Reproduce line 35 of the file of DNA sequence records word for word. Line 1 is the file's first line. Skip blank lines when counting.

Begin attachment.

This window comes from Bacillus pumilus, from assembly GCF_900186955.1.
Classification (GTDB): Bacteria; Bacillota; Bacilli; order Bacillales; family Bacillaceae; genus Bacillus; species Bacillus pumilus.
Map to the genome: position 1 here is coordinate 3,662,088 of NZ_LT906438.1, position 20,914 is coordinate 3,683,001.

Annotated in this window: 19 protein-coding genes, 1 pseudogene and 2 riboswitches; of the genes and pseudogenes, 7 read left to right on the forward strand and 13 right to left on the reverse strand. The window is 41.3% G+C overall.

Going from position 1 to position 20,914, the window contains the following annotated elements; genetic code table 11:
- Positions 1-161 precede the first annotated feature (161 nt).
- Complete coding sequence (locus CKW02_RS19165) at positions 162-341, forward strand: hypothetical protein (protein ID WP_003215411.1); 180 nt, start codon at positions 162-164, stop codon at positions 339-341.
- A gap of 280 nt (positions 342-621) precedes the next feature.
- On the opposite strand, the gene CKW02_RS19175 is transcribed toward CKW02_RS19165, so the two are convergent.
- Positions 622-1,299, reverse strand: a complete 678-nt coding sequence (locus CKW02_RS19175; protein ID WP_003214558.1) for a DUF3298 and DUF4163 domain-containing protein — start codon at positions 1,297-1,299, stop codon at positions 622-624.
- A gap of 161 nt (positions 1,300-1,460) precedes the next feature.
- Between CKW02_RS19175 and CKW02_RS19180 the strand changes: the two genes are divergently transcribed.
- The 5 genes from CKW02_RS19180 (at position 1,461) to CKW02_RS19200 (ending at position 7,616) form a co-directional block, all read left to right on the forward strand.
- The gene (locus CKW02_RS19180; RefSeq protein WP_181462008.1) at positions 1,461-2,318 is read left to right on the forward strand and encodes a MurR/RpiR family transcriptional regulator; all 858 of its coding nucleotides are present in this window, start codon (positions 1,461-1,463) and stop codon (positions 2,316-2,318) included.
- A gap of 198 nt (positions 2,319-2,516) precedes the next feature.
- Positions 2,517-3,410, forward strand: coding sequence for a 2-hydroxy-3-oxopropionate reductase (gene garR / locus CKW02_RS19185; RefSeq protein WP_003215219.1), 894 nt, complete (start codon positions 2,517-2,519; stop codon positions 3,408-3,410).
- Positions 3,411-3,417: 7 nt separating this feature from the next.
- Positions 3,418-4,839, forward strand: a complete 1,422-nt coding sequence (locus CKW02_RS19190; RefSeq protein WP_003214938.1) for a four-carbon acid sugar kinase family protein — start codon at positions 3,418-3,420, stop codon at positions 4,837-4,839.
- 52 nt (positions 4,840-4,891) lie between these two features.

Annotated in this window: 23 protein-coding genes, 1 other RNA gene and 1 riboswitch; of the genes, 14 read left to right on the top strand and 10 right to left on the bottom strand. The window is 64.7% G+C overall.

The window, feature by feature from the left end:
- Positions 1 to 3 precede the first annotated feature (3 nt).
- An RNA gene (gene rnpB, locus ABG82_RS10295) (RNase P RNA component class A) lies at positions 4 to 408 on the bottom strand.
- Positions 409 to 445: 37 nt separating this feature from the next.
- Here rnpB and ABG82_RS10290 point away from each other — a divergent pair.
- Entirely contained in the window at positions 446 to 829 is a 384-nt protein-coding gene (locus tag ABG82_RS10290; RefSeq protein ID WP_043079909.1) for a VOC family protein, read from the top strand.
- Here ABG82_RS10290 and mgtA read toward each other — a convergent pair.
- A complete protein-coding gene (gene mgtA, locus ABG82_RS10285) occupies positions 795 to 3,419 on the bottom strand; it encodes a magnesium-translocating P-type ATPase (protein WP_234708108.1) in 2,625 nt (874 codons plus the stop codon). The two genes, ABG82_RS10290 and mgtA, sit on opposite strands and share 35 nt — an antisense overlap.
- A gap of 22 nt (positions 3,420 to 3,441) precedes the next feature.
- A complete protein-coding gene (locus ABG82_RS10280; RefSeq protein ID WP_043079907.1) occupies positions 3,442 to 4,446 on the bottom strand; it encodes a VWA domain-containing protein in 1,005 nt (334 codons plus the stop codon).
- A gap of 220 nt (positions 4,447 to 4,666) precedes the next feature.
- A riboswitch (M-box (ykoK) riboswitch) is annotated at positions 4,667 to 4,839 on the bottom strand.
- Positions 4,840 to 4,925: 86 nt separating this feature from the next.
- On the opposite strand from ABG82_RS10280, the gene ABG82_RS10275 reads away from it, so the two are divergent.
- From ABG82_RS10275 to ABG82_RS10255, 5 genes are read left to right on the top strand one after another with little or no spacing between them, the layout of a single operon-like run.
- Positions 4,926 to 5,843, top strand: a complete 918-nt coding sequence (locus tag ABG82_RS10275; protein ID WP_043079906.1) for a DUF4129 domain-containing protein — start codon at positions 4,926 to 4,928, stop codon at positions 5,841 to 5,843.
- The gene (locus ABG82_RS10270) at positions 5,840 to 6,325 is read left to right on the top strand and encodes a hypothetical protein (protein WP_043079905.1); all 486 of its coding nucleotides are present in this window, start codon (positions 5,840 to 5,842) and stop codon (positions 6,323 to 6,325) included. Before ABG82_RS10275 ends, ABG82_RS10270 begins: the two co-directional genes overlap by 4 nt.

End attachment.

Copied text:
- From ABG82_RS10275 to ABG82_RS10255, 5 genes are read left to right on the top strand one after another with little or no spacing between them, the layout of a single operon-like run.